The Creation Project

The Creation Project argues we will never understand and address the cognitive and existential dread the Trump phenomenon has unleashed, by merely parsing the man or the immediate circumstances surrounding his election and its aftermath. In a period marked by the unprecedented unraveling of the geological and biological premises of our existence, normal political talking points, policy wonkery, and electoral shenanigans are not sufficient tools for the job. To understand this unprecedented cultural and political inversion, and to grasp the sources of our emotional dislocation, we must go deep into Western thought and traverse a broad sweep of Western history.


The premise of The Creation Project is that we can’t separate Donald Trump’s election and the “American Greatness” movement, generally, from the reality of anthropogenesis (the impact of human activities on natural ecosystems), with its recent contributions to rampant globalization, accelerating climate change, breaching inequality, toxically “illiberal” nationalism, and generational abandonment.[1] Understanding the relationship between the political upheavals of our time and the impact of anthropogenesis requires a “paradigm shift,” radically new assessments of the human place in history and in the great chain of being.[2] The reality of anthropogenesis mandates we consider the possibility that nearly every one of our governing assumptions about life on earth, and about the significance and role of humans within it, is incorrect.[3]

Following in the tradition of “big idea” books, The Creation Project argues the emergence of Donald Trump, who has risen above our benighted nation like a toad upon a geyser, has roots in broken conceptions of God, man, and nature.[4] While we cannot take our eyes off the toad, The Creation Project emphasizes that it is the geyser to which we must pay attention, the volcanic rupture of super-heated, toxic emotions that threaten to engulf us as a nation.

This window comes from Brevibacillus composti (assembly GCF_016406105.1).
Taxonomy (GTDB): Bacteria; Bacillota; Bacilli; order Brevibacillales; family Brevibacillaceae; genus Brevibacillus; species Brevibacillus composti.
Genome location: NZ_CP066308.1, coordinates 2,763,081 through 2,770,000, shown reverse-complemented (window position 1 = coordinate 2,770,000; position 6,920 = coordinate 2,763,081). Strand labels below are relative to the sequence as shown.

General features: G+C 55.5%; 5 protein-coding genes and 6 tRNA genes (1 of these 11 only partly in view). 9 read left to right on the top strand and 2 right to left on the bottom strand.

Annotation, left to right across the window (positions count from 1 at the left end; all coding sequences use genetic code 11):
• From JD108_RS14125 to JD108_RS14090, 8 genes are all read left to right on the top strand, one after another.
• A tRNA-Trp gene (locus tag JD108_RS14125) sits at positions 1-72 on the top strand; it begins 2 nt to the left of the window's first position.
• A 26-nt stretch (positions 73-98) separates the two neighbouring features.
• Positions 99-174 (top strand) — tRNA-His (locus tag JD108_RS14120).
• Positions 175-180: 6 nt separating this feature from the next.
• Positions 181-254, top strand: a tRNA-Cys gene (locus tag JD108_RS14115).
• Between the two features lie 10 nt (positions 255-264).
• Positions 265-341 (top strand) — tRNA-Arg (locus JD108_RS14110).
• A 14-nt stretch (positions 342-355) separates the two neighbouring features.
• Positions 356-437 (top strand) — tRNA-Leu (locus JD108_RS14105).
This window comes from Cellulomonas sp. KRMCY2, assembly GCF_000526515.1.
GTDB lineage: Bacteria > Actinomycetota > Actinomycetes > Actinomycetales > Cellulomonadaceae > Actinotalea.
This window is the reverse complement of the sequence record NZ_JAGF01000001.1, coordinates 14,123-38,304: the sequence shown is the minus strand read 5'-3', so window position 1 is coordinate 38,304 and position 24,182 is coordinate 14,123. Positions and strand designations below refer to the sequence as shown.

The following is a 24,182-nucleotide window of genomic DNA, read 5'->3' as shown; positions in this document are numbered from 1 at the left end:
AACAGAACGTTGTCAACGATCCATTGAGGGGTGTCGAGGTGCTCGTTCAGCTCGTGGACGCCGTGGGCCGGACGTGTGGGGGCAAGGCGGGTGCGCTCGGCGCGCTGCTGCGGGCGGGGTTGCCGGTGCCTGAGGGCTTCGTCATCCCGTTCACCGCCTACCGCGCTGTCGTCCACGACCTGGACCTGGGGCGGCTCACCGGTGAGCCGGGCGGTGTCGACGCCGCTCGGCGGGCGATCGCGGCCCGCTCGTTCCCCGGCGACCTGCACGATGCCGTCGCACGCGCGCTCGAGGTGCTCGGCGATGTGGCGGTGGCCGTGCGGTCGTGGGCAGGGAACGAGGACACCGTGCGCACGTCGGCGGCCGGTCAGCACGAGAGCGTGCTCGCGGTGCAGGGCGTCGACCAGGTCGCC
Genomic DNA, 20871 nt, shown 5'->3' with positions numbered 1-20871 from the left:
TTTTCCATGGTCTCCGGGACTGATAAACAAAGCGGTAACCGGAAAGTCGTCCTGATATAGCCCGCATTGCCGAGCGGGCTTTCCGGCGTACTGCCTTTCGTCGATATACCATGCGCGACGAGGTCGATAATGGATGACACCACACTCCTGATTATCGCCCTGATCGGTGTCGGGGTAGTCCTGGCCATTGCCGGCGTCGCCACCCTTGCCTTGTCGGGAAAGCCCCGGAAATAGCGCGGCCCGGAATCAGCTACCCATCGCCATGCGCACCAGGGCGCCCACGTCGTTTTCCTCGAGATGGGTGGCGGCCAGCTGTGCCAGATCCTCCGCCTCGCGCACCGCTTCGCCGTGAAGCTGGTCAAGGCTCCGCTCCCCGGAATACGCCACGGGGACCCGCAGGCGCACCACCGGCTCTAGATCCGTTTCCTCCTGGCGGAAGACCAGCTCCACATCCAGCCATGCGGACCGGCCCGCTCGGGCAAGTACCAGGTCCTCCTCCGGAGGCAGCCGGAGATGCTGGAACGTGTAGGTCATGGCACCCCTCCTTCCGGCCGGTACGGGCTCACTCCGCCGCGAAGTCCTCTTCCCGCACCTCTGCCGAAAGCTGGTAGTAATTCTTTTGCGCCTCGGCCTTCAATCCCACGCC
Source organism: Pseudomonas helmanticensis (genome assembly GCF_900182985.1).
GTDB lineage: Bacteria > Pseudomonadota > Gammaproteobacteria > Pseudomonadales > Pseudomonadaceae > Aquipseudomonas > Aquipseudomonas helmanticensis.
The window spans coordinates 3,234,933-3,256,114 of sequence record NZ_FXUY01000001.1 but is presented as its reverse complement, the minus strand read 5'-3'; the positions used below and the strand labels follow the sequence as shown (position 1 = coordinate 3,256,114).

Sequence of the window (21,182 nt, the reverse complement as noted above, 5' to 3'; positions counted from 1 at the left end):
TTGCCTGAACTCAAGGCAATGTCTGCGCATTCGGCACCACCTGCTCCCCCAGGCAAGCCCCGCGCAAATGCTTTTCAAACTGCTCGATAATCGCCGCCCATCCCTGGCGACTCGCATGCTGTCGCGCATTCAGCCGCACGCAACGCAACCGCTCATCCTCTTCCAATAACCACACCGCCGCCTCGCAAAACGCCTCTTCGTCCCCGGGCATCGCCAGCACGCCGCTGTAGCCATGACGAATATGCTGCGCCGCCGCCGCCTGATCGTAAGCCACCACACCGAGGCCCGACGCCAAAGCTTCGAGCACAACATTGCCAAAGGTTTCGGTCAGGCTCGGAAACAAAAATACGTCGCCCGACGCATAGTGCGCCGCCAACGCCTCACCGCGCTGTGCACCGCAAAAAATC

The Creation Project takes as its starting point an irony. We need to filter the political impact and significance of Donald Trump, a crude and simple man, by embracing new frontiers on thought and action that theories and studies of complexity and of complex systems have in the past half century made available to us.[5] The book’s contribution to this emerging literature on complexity is to apply its principles to the ways in which we think about, inhabit, imagine, and use “history,” those grand narratives we create to explain and justify ourselves.

The simplest way to think about complex systems is via the adage, “the whole is greater than the sum of its parts.” When we consider the marvelous coordinated behavior of ants or bees or birds or trees, we appreciate that their activities and movements are in a sense programmed, governed by laws they themselves do not perceive or understand. Ants, bees, birds, and trees are not “conscious” or “self-reflecting” in ways that we typically associate with the perceptions, activities, and movements of humans.

The contrary idea – that humans, uniquely among living creatures, possess capacities for reason, reflection, consciousness, and choice – pervades our beliefs, our laws, and our institutions. We might call this idea “the part is greater than the whole” adage. This conception of human agency (conscious action) is central to classical and Christian philosophical traditions, providing the lens for how we think about nearly everything related to human existence and activity in the world. Unlike other living creatures, we believe our human nature and human capacities allow us to “govern ourselves.”